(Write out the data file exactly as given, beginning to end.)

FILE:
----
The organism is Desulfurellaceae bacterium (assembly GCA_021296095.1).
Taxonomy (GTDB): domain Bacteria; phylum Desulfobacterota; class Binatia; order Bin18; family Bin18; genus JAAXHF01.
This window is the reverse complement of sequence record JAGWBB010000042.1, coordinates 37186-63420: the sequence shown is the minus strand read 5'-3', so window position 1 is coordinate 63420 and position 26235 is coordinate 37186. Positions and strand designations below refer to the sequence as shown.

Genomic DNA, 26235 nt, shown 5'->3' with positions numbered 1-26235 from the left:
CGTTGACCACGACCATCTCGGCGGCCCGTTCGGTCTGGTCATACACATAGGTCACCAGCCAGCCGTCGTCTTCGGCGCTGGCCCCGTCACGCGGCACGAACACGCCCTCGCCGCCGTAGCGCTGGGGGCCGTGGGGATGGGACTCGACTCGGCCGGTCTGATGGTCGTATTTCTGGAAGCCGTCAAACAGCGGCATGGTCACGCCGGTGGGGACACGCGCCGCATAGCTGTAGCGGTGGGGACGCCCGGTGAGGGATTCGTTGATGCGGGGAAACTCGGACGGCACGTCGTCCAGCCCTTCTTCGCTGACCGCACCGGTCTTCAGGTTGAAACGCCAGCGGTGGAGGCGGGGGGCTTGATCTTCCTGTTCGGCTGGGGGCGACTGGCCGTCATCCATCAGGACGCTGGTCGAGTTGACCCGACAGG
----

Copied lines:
The organism is Desulfurellaceae bacterium (assembly GCA_021296095.1).
Taxonomy (GTDB): domain Bacteria; phylum Desulfobacterota; class Binatia; order Bin18; family Bin18; genus JAAXHF01.
This window is the reverse complement of sequence record JAGWBB010000042.1, coordinates 37186-63420: the sequence shown is the minus strand read 5'-3', so window position 1 is coordinate 63420 and position 26235 is coordinate 37186. Positions and strand designations below refer to the sequence as shown.

Genomic DNA, 26235 nt, shown 5'->3' with positions numbered 1-26235 from the left:
CGTTGACCACGACCATCTCGGCGGCCCGTTCGGTCTGGTCATACACATAGGTCACCAGCCAGCCGTCGTCTTCGGCGCTGGCCCCGTCACGCGGCACGAACACGCCCTCGCCGCCGTAGCGCTGGGGGCCGTGGGGATGGGACTCGACTCGGCCGGTCTGATGGTCGTATTTCTGGAAGCCGTCAAACAGCGGCATGGTCACGCCGGTGGGGACACGCGCCGCATAGCTGTAGCGGTGGGGACGCCCGGTGAGGGATTCGTTGATGCGGGGAAACTCGGACGGCACGTCGTCCAGCCCTTCTTCGCTGACCGCACCGGTCTTCAGGTTGAAACGCCAGCGGTGGAGGCGGGGGGCTTGATCTTCCTGTTCGGCTGGGGGCGACTGGCCGTCATCCATCAGGACGCTGGTCGAGTTGACCCGACAGG